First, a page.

Bill Rancic Defends His Wife Giuliana After Fashion Police Controversy: 'I Tried to Get Them to Release the Footage' 42 years, 2,191 covers and 55,436 stories from PEOPLE magazine's history for you to enjoy
- All the Swoon-Worthy GIFs You'll Ever Need from Ryan Reynold's Superbowl Commercial
- Read the Cover Story: Amy Duggar King: I'm Doing It My Way
- Joseph Gordon-Levitt Dresses as Robin and Makes Out with a Man in Drag During Harvard's Hasty Pudding Man of the Year Ceremony
- Hungry Girl: The Healthy 8-Layer Dip You Need to Make for Super Bowl Sunday
- Solange Knowles Reportedly Loses Wedding Ring While on Mardi Gras Parade Route
On Newsstands Now
- Matthew McConaughey: In His Own Words
- Jessa Duggar's Wedding Album
- Brittany Maynard's Final Days
Pick up your copy on newsstands
Click here for instant access to the Digital Magazine
People Top 5
LAST UPDATE: Tuesday February 10, 2015 01:10PM EST
PEOPLE Top 5 are the most-viewed stories on the site over the past three days, updated every 60 minutes
- December 04, 2000
- Vol. 54
- No. 24
Force of Habit
Sister June Wilkerson's Tattoo Removal Project Helps Turn Troubled Lives Around
Wilkerson's dedication to removing tattoos is more than skin-deep. At a community violence-prevention meeting near Los Angeles three years ago, the nun learned tattoos not only prevented people from finding jobs but also often led to attacks. That was all the nun needed to hear. With $25,000 in seed money and volunteer medical help, she founded a clinic in 1998 at the Providence Holy Cross Medical Center in Mission Hills that has helped 500 former gangbangers, hookers and others rid themselves of images of their former lives. "They say a leopard can't change its spots," says Daniel Medina, 54, an ex-con who now mentors juvenile prisoners, "but we are."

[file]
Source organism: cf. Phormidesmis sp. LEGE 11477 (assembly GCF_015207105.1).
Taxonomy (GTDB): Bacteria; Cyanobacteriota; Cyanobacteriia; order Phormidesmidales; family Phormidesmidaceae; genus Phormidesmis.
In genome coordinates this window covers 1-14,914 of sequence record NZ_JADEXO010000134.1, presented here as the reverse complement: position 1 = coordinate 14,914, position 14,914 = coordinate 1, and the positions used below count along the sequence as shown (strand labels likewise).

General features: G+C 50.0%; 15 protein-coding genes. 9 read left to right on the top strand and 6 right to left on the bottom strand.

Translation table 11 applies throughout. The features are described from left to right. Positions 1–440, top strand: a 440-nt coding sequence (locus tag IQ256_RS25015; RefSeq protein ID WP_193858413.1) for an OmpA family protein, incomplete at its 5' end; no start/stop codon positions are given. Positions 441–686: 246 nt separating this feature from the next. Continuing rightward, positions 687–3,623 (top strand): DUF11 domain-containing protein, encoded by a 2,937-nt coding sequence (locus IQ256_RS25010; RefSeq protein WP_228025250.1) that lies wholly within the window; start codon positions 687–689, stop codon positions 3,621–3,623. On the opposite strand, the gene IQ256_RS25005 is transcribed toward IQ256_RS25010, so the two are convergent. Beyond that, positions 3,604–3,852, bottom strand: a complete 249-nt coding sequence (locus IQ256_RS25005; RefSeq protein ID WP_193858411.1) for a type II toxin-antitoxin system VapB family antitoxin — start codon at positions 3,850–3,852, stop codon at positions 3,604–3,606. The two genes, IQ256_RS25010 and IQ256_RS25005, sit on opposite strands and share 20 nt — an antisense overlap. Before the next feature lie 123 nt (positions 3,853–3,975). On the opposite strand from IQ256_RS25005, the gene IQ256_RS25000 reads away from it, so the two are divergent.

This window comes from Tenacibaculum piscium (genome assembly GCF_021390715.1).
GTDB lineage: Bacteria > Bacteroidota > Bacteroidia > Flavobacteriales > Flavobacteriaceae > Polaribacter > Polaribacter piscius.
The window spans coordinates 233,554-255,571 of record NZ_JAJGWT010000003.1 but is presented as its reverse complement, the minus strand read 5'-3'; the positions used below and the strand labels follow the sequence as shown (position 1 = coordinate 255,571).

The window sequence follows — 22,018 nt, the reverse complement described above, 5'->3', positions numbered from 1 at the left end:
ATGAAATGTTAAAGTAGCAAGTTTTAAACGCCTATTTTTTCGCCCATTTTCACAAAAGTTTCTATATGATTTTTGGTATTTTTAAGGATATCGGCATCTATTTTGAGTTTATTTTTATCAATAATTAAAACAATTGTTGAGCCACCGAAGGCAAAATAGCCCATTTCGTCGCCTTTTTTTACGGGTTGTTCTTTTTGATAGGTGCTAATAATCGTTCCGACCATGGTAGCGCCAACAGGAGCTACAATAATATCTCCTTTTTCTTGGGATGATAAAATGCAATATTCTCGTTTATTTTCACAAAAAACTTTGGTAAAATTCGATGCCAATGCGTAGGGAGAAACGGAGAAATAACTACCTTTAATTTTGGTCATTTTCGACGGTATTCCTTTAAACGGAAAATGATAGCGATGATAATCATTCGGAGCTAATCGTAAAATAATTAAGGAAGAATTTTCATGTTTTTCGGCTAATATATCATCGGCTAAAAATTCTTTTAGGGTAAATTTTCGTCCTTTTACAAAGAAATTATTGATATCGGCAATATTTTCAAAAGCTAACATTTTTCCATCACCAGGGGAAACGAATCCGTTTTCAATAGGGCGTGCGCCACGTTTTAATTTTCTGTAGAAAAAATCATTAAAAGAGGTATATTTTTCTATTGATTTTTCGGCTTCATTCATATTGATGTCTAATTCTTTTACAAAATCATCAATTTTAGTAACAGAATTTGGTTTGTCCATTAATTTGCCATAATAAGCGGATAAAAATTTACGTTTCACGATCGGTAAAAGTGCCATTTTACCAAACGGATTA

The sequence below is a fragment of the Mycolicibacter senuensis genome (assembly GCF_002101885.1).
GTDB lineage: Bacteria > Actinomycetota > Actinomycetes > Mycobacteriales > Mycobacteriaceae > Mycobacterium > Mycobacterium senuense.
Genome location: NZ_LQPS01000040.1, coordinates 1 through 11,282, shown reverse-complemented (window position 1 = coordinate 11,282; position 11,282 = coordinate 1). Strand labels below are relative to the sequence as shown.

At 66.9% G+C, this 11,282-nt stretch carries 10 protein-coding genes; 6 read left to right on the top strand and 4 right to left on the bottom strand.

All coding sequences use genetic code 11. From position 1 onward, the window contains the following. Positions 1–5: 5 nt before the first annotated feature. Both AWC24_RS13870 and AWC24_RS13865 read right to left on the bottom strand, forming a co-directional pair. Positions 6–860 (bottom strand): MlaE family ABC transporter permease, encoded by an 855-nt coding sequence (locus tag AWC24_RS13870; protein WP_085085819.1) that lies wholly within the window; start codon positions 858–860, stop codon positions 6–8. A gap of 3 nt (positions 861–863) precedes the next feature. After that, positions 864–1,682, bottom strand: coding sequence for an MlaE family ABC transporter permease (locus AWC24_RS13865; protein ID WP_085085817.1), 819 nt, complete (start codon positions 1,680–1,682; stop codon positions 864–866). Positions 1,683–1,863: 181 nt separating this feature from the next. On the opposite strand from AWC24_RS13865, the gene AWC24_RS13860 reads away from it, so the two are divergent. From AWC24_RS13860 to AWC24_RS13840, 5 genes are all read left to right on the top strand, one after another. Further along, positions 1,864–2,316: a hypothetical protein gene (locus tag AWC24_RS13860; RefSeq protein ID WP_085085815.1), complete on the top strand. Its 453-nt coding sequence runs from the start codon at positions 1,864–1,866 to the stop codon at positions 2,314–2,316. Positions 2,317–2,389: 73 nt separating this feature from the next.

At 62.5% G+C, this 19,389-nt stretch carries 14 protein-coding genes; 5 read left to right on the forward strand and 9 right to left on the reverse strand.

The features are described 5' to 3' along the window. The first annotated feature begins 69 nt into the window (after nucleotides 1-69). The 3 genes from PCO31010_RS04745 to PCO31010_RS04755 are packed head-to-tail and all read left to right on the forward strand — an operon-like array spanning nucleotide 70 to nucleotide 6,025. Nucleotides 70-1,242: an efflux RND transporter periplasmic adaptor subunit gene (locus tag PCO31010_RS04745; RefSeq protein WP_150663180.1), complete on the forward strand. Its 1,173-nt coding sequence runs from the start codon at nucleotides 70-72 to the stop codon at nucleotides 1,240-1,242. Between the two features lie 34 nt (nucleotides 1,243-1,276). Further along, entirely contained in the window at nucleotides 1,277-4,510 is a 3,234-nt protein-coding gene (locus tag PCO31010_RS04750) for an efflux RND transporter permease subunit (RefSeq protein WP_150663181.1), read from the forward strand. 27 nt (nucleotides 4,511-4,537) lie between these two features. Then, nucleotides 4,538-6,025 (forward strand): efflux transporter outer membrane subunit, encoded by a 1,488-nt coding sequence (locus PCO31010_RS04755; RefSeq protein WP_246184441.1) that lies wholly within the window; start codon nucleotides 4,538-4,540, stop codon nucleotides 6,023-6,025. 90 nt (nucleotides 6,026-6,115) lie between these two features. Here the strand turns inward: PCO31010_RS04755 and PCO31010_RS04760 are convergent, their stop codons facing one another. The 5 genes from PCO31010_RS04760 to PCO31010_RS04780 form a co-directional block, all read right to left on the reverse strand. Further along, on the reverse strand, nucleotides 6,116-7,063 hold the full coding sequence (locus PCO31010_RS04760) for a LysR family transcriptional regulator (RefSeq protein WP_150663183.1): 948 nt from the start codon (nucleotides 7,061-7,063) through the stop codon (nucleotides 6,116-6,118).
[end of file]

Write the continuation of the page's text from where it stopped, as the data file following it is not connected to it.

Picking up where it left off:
Still, Wilkerson's help comes at a price. Patients must either do community service or enroll in school. "No work, no removal, no exceptions," says Wilkerson, 76. Helping others transform their lives is a habit with the St. Louis native. After college, she joined the order of Sinsinawa Dominicans, a group founded by an Italian priest. Having spent most of her life teaching social studies, Wilkerson concedes that zapping tattoos may seem an unusual mission. Even so, it is an important one. "Removal," she says, "is about letting the outside reflect the inner change."
Treat Yourself! 4 Preview Issues
The most buzzed about stars this minute!